Here are the seven most common types of potatoes, their nutritional value, and how to use each of them to their full potential.
Did you know there are over 200 types of potatoes in the United States alone? This versatile root vegetable has more nutrition and culinary uses than we give it credit for.
Arguably one of the most common and well-used potato types, russet potatoes are a staple ingredient in kitchens across the country. Russet potatoes come in a number of varieties, such as Burbank, Goldrush, and Centennial. They are naturally sodium and cholesterol free, high in vitamin C, and a medium Russet potato actually contains more potassium than a banana. (Here are 4 other foods that are excellent sources of potassium)
Russets have a mild, earthy flavor, and a light and dry texture, and work best for baking and frying. This creates a crispy exterior, and light and fluffy interior. This type of potato is excellent baked, sliced into homemade french fries, or roasted in wedges. They have a hearty light-brown skin and pale yellow or white flesh inside.
Their signature dark-hued flesh is not only eye-catching, but is full of added nutrition as well. Purple potatoes’ nutrition is worth noting! They contain the same nutrients as russet potatoes (such as fiber, potassium, and B vitamins), but what sets them apart is their antioxidant content. Their bright purple color is credited to anthocyanins, the same antioxidants found in other purple-hued foods such as grapes and red wine. This gives purple potatoes four times as many antioxidants as a russet potato, and an easy way to add color to any dish.
Purple potatoes have a mild, slightly nutty flavor and a firm texture. Their color is preserved best by microwave cooking, but can also be enjoyed by baking or steaming. The flavor profile of purple potatoes goes well with green salads, and serving them with other varieties of potatoes such as white and red makes their color truly pop. The most popular varieties of purple potatoes include Purple Majesty, Adirondack Blue, and Purple Peruvian.
Discover the culinary power of purple potatoes in this Purple Power Bowl with Prunes & Spiced Vinaigrette Dressing.
Yellow potatoes have received extra special attention from both consumers and chefs for their smooth texture and buttery taste. Some of the most popular varieties of yellow potatoes includes Yukon Gold, Yellow Finn, and Agata. Like most types of potatoes, yellow are an excellent source of energy-boosting carbohydrates, vitamin C, and potassium, but are also a good source of vitamin B6, thiamin, and dietary fiber.
As their name implies, yellow potatoes have a golden flesh with a light tan skin. They have a moist, velvety texture with a slightly sweet and buttery flavor that can easily be transformed into creamy mashed potatoes or roasted into coins. Their natural, more decadent flavor allows for the use of less butter in recipes, making them a lighter choice without a sacrifice in flavor.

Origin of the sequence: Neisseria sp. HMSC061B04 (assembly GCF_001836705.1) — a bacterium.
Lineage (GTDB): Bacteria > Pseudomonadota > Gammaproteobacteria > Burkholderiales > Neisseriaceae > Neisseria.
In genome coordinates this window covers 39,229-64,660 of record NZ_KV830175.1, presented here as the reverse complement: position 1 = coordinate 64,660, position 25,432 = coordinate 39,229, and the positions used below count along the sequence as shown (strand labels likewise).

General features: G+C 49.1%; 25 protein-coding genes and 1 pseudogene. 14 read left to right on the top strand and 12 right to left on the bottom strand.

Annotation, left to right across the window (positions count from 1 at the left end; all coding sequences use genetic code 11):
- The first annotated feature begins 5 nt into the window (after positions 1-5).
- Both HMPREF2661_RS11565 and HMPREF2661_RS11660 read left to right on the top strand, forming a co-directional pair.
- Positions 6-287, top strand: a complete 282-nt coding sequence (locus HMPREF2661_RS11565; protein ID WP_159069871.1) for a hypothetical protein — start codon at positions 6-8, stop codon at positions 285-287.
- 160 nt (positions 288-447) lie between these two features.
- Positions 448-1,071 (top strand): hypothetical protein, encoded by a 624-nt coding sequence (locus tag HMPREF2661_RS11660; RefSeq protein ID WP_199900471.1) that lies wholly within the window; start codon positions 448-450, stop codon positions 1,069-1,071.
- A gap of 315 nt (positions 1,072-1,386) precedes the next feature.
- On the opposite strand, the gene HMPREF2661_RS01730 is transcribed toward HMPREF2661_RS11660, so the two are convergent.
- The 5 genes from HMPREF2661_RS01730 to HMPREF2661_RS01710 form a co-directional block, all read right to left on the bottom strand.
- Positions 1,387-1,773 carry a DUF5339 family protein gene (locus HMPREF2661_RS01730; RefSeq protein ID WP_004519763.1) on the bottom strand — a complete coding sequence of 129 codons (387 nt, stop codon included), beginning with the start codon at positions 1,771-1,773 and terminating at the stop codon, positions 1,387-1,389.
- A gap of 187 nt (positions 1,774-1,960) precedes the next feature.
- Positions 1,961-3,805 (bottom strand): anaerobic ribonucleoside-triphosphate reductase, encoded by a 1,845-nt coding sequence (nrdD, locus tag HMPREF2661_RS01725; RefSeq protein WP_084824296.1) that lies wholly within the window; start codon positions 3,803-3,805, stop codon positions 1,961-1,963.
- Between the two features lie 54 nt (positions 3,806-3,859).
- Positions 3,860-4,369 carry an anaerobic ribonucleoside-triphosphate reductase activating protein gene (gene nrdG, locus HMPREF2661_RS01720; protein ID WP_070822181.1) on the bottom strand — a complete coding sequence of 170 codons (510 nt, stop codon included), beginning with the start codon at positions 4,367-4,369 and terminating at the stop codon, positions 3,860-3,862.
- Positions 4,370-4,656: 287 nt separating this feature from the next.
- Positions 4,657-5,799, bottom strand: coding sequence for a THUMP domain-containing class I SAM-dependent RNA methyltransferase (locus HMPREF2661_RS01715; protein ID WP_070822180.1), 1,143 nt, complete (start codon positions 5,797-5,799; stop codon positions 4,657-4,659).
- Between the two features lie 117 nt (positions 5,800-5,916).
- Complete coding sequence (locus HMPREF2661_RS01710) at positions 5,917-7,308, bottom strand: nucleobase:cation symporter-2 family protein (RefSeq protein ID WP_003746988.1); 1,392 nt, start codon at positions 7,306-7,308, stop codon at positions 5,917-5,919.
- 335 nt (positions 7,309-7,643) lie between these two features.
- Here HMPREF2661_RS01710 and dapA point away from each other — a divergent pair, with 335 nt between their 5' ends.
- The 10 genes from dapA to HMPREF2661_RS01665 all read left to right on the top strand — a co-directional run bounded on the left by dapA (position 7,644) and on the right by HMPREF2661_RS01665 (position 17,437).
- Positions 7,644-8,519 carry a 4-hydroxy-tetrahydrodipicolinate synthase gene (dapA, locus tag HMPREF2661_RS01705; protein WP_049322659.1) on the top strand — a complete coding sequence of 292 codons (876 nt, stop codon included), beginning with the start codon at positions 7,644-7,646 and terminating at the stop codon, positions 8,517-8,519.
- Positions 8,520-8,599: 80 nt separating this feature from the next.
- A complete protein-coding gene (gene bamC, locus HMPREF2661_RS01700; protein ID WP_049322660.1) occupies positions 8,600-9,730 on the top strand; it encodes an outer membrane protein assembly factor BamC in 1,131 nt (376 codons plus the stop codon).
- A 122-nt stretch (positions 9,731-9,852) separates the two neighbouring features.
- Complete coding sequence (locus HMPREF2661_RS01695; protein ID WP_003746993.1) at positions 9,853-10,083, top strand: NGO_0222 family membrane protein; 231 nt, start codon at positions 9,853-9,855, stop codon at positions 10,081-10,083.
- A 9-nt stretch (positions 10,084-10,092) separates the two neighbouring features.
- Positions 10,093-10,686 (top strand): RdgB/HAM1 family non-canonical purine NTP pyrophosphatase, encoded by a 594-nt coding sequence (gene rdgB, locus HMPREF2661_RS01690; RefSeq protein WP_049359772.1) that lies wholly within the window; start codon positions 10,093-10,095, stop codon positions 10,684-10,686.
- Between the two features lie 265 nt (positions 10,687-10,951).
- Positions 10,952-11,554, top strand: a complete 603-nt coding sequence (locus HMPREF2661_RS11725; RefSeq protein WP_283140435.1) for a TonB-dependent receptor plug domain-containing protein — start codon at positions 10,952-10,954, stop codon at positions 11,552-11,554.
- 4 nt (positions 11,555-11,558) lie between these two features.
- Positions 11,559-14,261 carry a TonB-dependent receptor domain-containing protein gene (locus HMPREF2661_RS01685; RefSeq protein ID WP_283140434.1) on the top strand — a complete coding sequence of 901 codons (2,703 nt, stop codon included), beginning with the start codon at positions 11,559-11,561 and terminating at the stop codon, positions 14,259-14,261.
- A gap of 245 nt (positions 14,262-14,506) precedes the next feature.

Step up your potato salad game with this Warm Potato, Leek, and Lentil Salad with Citrus and Herbs.
In addition to giving these potatoes their namesake, the red skin of this variety provides them with a different nutrition profile as well. Since it is thin and delicate, the skin does not affect the flavor or texture of a dish as much as other varieties may. The skin holds most of the potatoes fiber, and as compared to russet potatoes, red potatoes are lower in carbohydrates and calories, and higher in vitamin K and niacin.
Red potatoes have a smooth, thin, and red skin with a white interior flesh. They have a waxy, creamy, and subtly sweet flavor, and maintain a firm texture when cooked. This makes them ideal for use in potato salads and soups, as well as mashed or roasted. Some of the most common varieties of red potatoes includes Chieftain, Norland, and Ruby.
Nutritionists eat potato salad too! Find out what other dishes they really eat at a BBQ.
White potatoes are often thought of as a less nutritious option when compared to other vegetables. While they tend to be higher in carbohydrates and lower in fiber than non-starchy veggies (such as leafy greens, peppers, and asparagus), white potatoes are still a nutritious, and satisfying food with an array of culinary possibilities. When compared to sweet potatoes, white potatoes are slightly higher in protein, potassium, and magnesium, and lower in sugar.
White potatoes have a delicate, light golden skin with a bright white flesh. They tend to hold their shape when cooked, and can withstand grilling and frying applications. Since their skin is thin and delicate, white potatoes can be mashed with their skin-on without significantly impacting their flavor or texture. Some of the most common varieties of white potatoes include White Rose, Cascade, and Kennebec.
Still love sweet potatoes? Try this Sweet Potato Turmeric Soup for a quick & easy lunch.
Which of these types of potatoes is your favorite?